Paradise Lost

Colonialist and Adventure Films of the 1910s and 1920s
  • Assenka Oksiloff


The previous chapter centered upon a rather esoteric cinematic document, the early ethnographic research film. This chapter shirts the focus to a group of films that could fall under various generic headings: the documentary, the travel film, the documentaire romancé, the big-game expedition film, and the colonialist propaganda film. While nascent forms of these hybrid genres emerged in the 1910s, a firmer union between documentary and the exotic was forged during the interwar period and blossomed in the Weimar era. These popular films share some of the same epistemological assumptions as those of the research film. A 1928 review of Robert Flaherty’s Moana (1926) and Karl Browns Stark Love (1927) praises the way the films present the “daily life of out-of-the-way minorities” through “natural pictures with a minimum of posed and directed action.”1 Like the research film, the central tenet of these popular films was to preserve the authenticity of the image, in particular the authentic image of the primitive body.


Indigenous People Paradise Lost Research Film Colonial Society Popular Film 
These keywords were added by machine and not by the authors. This process is experimental and the keywords may be updated as the learning algorithm improves.


Unable to display preview. Download preview PDF.

Unable to display preview. Download preview PDF.


  1. 2.
    See Guido Convents, “Film and German Colonial Propaganda for the Black African Territories to 1918,” in Before Caligari: German Cinema, 1895–1920. eds. Paolo Cherchi Usai and Lorenzo Codelli (Venice: Edizioni Biblioteca dell’Immagine, 1990), 58–77.Google Scholar
  2. 6.
    Solf’s unpublished diaries, quoted in Marlies Schünemann, Staatsekretär Solf besucht die deutsche Kolonie Togo, 1913. Filmdokumente zur Zeitgeschichte series, publication of the Institut für den Wissenschaftlichen Film (Göttingen, 1975), 10.Google Scholar
  3. 7.
    See Russell A. Berman, Enlightenment or Empire: Colonial Discourse in German Cultur. (Lincoln: Nebraska University Press, 1998), 171.Google Scholar
  4. 8.
    Quoted in Benoit Massin, “From Virchow to Fischer,” in Volksgeist as Method and Ethic: Essays on Boasian Ethnography and the German Anthropological Tradition. ed. George W Stocking Jr. (Madison: University of Wisconsin Press, 1996), 81.Google Scholar
  5. 10.
    See Rudolf Pöch, Studien an Eingeborenen von Neu-Südwales und an australischen Schädel. (Vienna: Anthropologische Gesellschaft, 1915), 13. In his study of Australian aborigines, Pöch notes that the “Aboriginal Home,” a state-funded facility for educating aborigines, saw a great attrition rate among its population due to the refusal of many aborigines to submit to the Western sedentary work ethic.Google Scholar
  6. 12.
    Helmut Regel, “Der Schwarze und sein ‘Bwana’: Das Afrika-Bild im deutschen Film,” in Triviale Tropen: Exotische Reise- und Abenteuerfilme aus Deutschland, 1919–1939. ed. Jörg Schöning (Munich: edition text & kritik, 1997), 64.Google Scholar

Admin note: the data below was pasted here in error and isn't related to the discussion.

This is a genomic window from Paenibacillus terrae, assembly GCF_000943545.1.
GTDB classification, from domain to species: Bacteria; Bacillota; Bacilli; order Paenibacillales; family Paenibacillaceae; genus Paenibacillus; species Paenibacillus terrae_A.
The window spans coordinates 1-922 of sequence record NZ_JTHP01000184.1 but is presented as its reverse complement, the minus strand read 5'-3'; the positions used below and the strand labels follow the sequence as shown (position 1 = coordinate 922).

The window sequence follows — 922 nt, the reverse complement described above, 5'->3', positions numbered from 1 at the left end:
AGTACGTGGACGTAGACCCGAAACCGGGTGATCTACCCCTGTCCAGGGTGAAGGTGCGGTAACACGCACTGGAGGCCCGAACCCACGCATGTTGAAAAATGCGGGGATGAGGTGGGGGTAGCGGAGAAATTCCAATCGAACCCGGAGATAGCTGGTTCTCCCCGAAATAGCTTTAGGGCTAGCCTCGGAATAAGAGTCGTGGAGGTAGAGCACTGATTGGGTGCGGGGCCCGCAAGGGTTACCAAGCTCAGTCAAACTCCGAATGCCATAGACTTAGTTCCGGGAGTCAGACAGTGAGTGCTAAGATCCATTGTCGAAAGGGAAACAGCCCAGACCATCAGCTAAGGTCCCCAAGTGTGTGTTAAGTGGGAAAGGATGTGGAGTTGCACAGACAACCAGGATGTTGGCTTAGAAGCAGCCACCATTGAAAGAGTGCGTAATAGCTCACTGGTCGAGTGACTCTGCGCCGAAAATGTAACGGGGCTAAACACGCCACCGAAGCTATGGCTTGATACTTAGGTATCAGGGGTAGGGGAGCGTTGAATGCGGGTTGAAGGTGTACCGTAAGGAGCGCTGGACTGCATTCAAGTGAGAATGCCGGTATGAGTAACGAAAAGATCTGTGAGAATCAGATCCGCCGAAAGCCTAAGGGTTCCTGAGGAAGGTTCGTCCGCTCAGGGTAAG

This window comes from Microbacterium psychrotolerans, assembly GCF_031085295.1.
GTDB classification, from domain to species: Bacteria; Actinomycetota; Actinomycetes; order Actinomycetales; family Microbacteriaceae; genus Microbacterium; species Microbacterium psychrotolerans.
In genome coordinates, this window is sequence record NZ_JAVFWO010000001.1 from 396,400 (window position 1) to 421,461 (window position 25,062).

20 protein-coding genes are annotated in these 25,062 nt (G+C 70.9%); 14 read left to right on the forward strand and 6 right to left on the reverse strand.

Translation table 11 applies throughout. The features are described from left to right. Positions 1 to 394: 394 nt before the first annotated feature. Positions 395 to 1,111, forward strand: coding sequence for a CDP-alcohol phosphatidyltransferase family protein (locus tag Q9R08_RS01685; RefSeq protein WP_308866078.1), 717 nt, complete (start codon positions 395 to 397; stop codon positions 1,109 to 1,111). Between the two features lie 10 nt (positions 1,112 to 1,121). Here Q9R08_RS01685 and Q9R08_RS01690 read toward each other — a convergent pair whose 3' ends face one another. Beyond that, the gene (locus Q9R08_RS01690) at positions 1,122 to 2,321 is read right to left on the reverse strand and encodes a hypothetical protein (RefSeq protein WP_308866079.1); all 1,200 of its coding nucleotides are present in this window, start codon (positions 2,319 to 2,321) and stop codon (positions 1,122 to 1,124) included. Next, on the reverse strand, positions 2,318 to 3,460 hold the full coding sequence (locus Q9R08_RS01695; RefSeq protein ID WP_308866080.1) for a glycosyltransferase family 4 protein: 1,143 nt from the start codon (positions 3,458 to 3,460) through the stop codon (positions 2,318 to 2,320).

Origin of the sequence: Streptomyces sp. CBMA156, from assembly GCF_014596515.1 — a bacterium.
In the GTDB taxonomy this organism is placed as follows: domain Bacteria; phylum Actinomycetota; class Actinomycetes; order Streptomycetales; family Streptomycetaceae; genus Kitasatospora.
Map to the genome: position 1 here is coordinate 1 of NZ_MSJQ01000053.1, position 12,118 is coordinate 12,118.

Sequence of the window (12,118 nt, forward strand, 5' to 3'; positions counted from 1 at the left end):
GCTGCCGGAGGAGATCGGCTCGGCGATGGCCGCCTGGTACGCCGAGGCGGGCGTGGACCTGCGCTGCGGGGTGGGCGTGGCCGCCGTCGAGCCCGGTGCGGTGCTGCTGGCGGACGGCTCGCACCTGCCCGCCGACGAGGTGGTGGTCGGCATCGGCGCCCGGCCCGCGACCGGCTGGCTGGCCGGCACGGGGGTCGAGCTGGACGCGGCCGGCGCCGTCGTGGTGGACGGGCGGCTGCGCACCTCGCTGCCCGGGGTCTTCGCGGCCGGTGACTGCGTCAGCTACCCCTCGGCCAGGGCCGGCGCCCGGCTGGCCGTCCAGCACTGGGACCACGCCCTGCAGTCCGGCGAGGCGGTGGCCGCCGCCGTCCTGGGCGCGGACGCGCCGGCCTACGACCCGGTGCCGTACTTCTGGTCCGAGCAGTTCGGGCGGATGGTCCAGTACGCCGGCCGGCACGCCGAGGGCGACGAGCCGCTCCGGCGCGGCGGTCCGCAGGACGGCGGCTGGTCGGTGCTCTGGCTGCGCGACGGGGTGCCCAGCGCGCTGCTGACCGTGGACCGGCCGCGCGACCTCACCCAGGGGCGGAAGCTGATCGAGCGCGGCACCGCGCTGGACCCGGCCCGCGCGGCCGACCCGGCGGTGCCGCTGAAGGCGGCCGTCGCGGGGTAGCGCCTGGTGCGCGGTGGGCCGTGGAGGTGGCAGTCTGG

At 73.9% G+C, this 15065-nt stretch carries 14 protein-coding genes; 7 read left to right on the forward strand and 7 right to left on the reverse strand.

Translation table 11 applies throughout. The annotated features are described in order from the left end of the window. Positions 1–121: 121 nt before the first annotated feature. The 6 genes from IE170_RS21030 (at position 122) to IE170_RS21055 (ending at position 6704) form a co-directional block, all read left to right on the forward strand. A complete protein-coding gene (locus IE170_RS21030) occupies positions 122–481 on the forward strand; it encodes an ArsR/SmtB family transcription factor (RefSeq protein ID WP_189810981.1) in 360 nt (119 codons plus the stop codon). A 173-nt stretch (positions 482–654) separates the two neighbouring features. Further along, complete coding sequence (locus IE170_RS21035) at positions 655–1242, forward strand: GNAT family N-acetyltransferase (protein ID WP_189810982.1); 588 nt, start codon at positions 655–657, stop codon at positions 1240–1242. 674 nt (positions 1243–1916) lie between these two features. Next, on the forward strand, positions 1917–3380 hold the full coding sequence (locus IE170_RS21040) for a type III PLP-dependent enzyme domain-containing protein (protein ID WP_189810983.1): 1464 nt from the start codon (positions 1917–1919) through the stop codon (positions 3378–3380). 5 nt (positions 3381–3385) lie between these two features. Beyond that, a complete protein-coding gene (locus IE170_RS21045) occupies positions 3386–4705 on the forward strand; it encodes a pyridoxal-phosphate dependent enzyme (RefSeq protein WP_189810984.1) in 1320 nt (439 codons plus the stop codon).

7. 13.
    Schomburgk noted that the project was a failure, above all because the film could not be developed in the existing heat and humidity. See Schomburgk, Zelte in Afrika: Eine autobiographische Erzählun. (Berlin: Reimar Hobbing, 1930), 363–64.Google Scholar
  8. 16.
    Quoted in J. Zwernemann, Im Deutschen Sudan. Publikationen zu Wissenschaftlichen Filmen, series 8, no. 3, publication of the Institut für den Wissenschaftlichen Film (Göttingen, 1978), 6.Google Scholar
  9. 18.
    Meg Gehrts, A Camera Actress in the Wilds of Togolan. (Philadelphia: J. B. Lippencott, 1915), 46.Google Scholar
  10. 20.
    Tom Gunning, “Embarrassing Evidence: The Detective Camera and the Documentary Impulse,” in Collecting Visible Evidence. eds. Jane M. Gaines and Michael Renov (Minneapolis: University of Minnesota Press, 1999), 61.Google Scholar
  11. 23.
    Hans Schomburgk, Geheimbund-Riten der Frauen in Liberia Bundu-Orde. (Göttingen: Institut für den Wissenschaftlichen Film, 1967), 3.Google Scholar
  12. 26.
    Kurt von Oerthal, “Schicksal des Großkulturfilms,” Der neue Film. July 5, 1948.Google Scholar
  13. 27.
    For an overview of different types of culture films, see Michael Töteberg, “Cultura guerra, commericio: Il reparto ‘Kulturfilm’ dell’Ufa,” in Schermi Germanici, Ufa 1917–1933. ed. Giovanni Spagnoletti (Venice: Marsilio Press, 1993), 69–74.Google Scholar
  14. 28.
    For a commentary on this film, see Hilmar Hoffmann, Mythos Olympia: Autonomie und Unterwerfung von Sport und Kultu. (Berlin: Aufbau-Verlag, 1993), especially 53–77.Google Scholar
  15. 32.
    Fatimah Tobing Rony, The Third Eye: Race, Cinema, and Ethnographic Spectacl. (Durham: Duke University Press, 1996), 102.Google Scholar
  16. 34.
    Hans Schomburgk, Zelte in Africa: Eine autobiographische Erzählun. (Berlin: Reimer Hobbing, 1924).Google Scholar
  17. 36.
    Colin Ross, Mit dem Kurbelkasten um die Wel. (Berlin: Verlag der Lichtbildbühne, 1925), 5.Google Scholar
  18. 38.
    Hans Cürlis, Die Weltgeschichte als Kolonialgeschichte. 35mm, 94 min., Germany, 1926.Google Scholar

Copyright information

© Assenka Oksiloff 2001

Authors and Affiliations

  • Assenka Oksiloff

There are no affiliations available

Personalised recommendations